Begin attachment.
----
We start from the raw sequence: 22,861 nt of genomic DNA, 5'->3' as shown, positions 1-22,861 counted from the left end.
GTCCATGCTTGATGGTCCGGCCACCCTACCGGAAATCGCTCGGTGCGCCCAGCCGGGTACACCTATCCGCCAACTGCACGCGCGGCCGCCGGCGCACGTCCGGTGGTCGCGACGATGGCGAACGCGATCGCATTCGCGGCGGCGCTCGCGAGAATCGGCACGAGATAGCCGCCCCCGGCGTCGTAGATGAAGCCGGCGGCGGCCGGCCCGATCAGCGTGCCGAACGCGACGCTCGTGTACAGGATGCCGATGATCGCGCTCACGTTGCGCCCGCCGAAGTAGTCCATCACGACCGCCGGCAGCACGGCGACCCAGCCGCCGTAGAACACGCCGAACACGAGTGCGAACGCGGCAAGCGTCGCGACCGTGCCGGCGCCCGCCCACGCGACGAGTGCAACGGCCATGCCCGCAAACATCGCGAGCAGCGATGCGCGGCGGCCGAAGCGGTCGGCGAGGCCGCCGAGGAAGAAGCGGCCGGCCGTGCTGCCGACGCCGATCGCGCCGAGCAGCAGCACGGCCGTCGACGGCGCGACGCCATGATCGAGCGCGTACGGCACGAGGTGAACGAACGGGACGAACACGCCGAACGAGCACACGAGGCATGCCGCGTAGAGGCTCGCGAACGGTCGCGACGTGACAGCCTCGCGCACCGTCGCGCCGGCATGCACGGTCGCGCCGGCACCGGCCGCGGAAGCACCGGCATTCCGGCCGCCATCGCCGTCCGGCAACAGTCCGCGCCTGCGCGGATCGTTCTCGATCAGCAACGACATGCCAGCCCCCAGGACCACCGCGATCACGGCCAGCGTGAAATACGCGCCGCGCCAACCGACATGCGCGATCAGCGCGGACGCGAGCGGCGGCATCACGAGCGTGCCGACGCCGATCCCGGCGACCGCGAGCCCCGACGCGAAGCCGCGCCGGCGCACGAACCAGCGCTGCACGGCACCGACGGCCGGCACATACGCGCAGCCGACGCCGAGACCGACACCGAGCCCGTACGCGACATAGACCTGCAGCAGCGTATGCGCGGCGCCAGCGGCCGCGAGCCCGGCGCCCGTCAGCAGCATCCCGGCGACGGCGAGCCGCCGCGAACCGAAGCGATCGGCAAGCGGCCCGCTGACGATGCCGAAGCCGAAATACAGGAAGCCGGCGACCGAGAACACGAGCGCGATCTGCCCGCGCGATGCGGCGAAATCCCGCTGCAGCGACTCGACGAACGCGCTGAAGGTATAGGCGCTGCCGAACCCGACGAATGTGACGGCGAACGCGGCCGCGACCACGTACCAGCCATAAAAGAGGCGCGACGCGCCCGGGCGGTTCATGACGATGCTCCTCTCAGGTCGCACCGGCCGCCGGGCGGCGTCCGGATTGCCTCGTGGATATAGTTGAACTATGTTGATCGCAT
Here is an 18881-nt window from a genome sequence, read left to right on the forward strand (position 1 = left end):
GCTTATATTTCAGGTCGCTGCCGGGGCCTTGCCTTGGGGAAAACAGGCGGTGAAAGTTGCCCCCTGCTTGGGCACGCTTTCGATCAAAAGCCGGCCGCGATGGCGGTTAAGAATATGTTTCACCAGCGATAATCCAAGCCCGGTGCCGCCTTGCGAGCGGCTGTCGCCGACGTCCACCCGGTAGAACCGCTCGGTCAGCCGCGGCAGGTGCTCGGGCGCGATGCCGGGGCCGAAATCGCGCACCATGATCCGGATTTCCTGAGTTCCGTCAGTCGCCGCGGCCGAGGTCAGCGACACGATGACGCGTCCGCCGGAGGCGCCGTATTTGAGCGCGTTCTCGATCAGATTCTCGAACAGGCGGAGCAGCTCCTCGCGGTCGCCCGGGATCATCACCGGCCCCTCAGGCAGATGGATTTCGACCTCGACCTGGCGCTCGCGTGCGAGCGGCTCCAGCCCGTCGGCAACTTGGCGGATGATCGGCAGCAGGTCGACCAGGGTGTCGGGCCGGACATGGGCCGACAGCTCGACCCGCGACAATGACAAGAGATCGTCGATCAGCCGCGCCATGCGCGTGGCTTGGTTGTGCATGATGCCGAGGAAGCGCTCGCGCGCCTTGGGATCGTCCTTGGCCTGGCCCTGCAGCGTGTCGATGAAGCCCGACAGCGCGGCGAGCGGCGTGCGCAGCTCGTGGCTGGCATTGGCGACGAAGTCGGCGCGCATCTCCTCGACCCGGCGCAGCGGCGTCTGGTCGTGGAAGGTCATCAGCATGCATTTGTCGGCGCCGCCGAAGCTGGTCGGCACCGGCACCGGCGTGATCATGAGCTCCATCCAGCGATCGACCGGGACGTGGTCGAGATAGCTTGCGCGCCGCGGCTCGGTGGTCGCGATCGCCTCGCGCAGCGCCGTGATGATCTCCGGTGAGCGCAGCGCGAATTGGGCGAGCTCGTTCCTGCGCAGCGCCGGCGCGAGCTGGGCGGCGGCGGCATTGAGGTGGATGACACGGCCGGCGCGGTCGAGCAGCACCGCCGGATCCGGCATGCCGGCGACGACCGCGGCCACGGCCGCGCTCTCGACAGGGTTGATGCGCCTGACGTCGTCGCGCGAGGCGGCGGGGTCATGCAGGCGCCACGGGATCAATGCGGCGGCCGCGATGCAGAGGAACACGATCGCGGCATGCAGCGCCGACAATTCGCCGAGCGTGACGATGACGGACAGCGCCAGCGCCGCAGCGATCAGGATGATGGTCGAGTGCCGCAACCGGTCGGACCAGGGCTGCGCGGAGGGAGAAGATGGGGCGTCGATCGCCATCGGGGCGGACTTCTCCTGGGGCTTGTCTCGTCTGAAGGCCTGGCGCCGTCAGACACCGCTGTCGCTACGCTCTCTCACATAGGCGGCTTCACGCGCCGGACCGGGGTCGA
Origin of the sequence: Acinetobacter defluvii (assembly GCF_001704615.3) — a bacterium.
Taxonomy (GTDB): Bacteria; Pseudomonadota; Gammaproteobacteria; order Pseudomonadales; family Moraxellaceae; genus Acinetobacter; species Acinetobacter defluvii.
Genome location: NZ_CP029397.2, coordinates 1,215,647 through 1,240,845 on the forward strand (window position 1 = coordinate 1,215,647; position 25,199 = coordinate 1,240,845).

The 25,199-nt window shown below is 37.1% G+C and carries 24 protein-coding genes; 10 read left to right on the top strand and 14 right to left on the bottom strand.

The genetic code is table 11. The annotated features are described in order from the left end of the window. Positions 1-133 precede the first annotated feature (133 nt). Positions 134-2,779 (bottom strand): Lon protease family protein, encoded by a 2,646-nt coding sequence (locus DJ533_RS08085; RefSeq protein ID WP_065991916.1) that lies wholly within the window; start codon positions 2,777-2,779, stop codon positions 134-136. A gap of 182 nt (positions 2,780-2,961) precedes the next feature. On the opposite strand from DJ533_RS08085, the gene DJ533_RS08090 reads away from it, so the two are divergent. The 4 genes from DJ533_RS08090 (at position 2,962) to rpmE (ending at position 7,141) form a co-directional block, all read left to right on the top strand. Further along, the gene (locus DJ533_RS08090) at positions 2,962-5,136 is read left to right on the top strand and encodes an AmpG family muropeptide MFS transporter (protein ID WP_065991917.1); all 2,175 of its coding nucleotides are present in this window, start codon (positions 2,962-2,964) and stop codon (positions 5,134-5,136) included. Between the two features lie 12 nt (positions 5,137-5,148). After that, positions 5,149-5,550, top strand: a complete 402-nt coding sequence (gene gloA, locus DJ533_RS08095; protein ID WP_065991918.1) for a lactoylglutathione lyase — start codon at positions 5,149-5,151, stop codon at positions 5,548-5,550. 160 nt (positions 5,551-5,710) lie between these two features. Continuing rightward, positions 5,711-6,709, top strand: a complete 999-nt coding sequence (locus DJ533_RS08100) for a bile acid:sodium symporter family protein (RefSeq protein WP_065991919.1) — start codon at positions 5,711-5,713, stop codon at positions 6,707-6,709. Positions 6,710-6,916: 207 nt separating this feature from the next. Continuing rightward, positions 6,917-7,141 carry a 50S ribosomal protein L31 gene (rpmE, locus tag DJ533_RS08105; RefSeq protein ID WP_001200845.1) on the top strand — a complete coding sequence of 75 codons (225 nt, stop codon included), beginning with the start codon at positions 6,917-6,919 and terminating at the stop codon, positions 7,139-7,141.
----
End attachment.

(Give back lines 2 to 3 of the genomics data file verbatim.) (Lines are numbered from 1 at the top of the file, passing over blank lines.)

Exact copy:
GTCCATGCTTGATGGTCCGGCCACCCTACCGGAAATCGCTCGGTGCGCCCAGCCGGGTACACCTATCCGCCAACTGCACGCGCGGCCGCCGGCGCACGTCCGGTGGTCGCGACGATGGCGAACGCGATCGCATTCGCGGCGGCGCTCGCGAGAATCGGCACGAGATAGCCGCCCCCGGCGTCGTAGATGAAGCCGGCGGCGGCCGGCCCGATCAGCGTGCCGAACGCGACGCTCGTGTACAGGATGCCGATGATCGCGCTCACGTTGCGCCCGCCGAAGTAGTCCATCACGACCGCCGGCAGCACGGCGACCCAGCCGCCGTAGAACACGCCGAACACGAGTGCGAACGCGGCAAGCGTCGCGACCGTGCCGGCGCCCGCCCACGCGACGAGTGCAACGGCCATGCCCGCAAACATCGCGAGCAGCGATGCGCGGCGGCCGAAGCGGTCGGCGAGGCCGCCGAGGAAGAAGCGGCCGGCCGTGCTGCCGACGCCGATCGCGCCGAGCAGCAGCACGGCCGTCGACGGCGCGACGCCATGATCGAGCGCGTACGGCACGAGGTGAACGAACGGGACGAACACGCCGAACGAGCACACGAGGCATGCCGCGTAGAGGCTCGCGAACGGTCGCGACGTGACAGCCTCGCGCACCGTCGCGCCGGCATGCACGGTCGCGCCGGCACCGGCCGCGGAAGCACCGGCATTCCGGCCGCCATCGCCGTCCGGCAACAGTCCGCGCCTGCGCGGATCGTTCTCGATCAGCAACGACATGCCAGCCCCCAGGACCACCGCGATCACGGCCAGCGTGAAATACGCGCCGCGCCAACCGACATGCGCGATCAGCGCGGACGCGAGCGGCGGCATCACGAGCGTGCCGACGCCGATCCCGGCGACCGCGAGCCCCGACGCGAAGCCGCGCCGGCGCACGAACCAGCGCTGCACGGCACCGACGGCCGGCACATACGCGCAGCCGACGCCGAGACCGACACCGAGCCCGTACGCGACATAGACCTGCAGCAGCGTATGCGCGGCGCCAGCGGCCGCGAGCCCGGCGCCCGTCAGCAGCATCCCGGCGACGGCGAGCCGCCGCGAACCGAAGCGATCGGCAAGCGGCCCGCTGACGATGCCGAAGCCGAAATACAGGAAGCCGGCGACCGAGAACACGAGCGCGATCTGCCCGCGCGATGCGGCGAAATCCCGCTGCAGCGACTCGACGAACGCGCTGAAGGTATAGGCGCTGCCGAACCCGACGAATGTGACGGCGAACGCGGCCGCGACCACGTACCAGCCATAAAAGAGGCGCGACGCGCCCGGGCGGTTCATGACGATGCTCCTCTCAGGTCGCACCGGCCGCCGGGCGGCGTCCGGATTGCCTCGTGGATATAGTTGAACTATGTTGATCGCAT
Here is an 18881-nt window from a genome sequence, read left to right on the forward strand (position 1 = left end):